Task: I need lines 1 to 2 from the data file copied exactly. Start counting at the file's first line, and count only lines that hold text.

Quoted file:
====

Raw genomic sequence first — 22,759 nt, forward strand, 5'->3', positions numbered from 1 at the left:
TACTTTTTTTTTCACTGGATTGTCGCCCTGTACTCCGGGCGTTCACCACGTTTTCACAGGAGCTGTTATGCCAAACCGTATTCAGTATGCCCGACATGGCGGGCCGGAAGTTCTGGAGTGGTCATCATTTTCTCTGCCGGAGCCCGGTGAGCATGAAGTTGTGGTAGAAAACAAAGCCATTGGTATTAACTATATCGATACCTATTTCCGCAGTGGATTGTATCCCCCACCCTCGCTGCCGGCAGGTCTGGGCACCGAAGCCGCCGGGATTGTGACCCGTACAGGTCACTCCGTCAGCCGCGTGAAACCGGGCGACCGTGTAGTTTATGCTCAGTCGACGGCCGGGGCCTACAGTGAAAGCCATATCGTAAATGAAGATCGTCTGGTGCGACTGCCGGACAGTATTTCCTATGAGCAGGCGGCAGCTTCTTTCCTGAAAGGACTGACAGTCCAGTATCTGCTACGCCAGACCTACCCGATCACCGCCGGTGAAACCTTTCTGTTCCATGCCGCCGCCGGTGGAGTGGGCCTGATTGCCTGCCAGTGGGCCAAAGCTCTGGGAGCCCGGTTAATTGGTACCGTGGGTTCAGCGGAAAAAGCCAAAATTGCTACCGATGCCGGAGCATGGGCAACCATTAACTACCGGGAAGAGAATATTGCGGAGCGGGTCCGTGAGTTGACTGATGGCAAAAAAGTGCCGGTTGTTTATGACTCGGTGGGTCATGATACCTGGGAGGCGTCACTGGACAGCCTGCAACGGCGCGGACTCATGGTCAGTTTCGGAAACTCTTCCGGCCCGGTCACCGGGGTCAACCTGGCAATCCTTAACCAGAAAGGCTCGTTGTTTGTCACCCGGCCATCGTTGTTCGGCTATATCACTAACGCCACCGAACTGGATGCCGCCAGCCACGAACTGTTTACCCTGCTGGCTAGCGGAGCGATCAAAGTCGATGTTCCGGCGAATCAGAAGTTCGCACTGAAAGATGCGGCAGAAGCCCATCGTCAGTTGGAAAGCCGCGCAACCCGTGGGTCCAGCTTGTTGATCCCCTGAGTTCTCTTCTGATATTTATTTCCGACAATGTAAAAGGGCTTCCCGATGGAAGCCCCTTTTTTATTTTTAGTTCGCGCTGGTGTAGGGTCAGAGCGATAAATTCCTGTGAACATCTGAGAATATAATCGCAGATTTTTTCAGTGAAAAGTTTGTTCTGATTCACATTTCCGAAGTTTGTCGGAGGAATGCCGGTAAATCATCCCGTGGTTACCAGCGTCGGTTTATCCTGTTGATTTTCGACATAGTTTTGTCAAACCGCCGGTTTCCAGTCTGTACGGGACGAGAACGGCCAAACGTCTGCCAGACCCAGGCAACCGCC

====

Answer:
Raw genomic sequence first — 22,759 nt, forward strand, 5'->3', positions numbered from 1 at the left:
TACTTTTTTTTTCACTGGATTGTCGCCCTGTACTCCGGGCGTTCACCACGTTTTCACAGGAGCTGTTATGCCAAACCGTATTCAGTATGCCCGACATGGCGGGCCGGAAGTTCTGGAGTGGTCATCATTTTCTCTGCCGGAGCCCGGTGAGCATGAAGTTGTGGTAGAAAACAAAGCCATTGGTATTAACTATATCGATACCTATTTCCGCAGTGGATTGTATCCCCCACCCTCGCTGCCGGCAGGTCTGGGCACCGAAGCCGCCGGGATTGTGACCCGTACAGGTCACTCCGTCAGCCGCGTGAAACCGGGCGACCGTGTAGTTTATGCTCAGTCGACGGCCGGGGCCTACAGTGAAAGCCATATCGTAAATGAAGATCGTCTGGTGCGACTGCCGGACAGTATTTCCTATGAGCAGGCGGCAGCTTCTTTCCTGAAAGGACTGACAGTCCAGTATCTGCTACGCCAGACCTACCCGATCACCGCCGGTGAAACCTTTCTGTTCCATGCCGCCGCCGGTGGAGTGGGCCTGATTGCCTGCCAGTGGGCCAAAGCTCTGGGAGCCCGGTTAATTGGTACCGTGGGTTCAGCGGAAAAAGCCAAAATTGCTACCGATGCCGGAGCATGGGCAACCATTAACTACCGGGAAGAGAATATTGCGGAGCGGGTCCGTGAGTTGACTGATGGCAAAAAAGTGCCGGTTGTTTATGACTCGGTGGGTCATGATACCTGGGAGGCGTCACTGGACAGCCTGCAACGGCGCGGACTCATGGTCAGTTTCGGAAACTCTTCCGGCCCGGTCACCGGGGTCAACCTGGCAATCCTTAACCAGAAAGGCTCGTTGTTTGTCACCCGGCCATCGTTGTTCGGCTATATCACTAACGCCACCGAACTGGATGCCGCCAGCCACGAACTGTTTACCCTGCTGGCTAGCGGAGCGATCAAAGTCGATGTTCCGGCGAATCAGAAGTTCGCACTGAAAGATGCGGCAGAAGCCCATCGTCAGTTGGAAAGCCGCGCAACCCGTGGGTCCAGCTTGTTGATCCCCTGAGTTCTCTTCTGATATTTATTTCCGACAATGTAAAAGGGCTTCCCGATGGAAGCCCCTTTTTTATTTTTAGTTCGCGCTGGTGTAGGGTCAGAGCGATAAATTCCTGTGAACATCTGAGAATATAATCGCAGATTTTTTCAGTGAAAAGTTTGTTCTGATTCACATTTCCGAAGTTTGTCGGAGGAATGCCGGTAAATCATCCCGTGGTTACCAGCGTCGGTTTATCCTGTTGATTTTCGACATAGTTTTGTCAAACCGCCGGTTTCCAGTCTGTACGGGACGAGAACGGCCAAACGTCTGCCAGACCCAGGCAACCGCC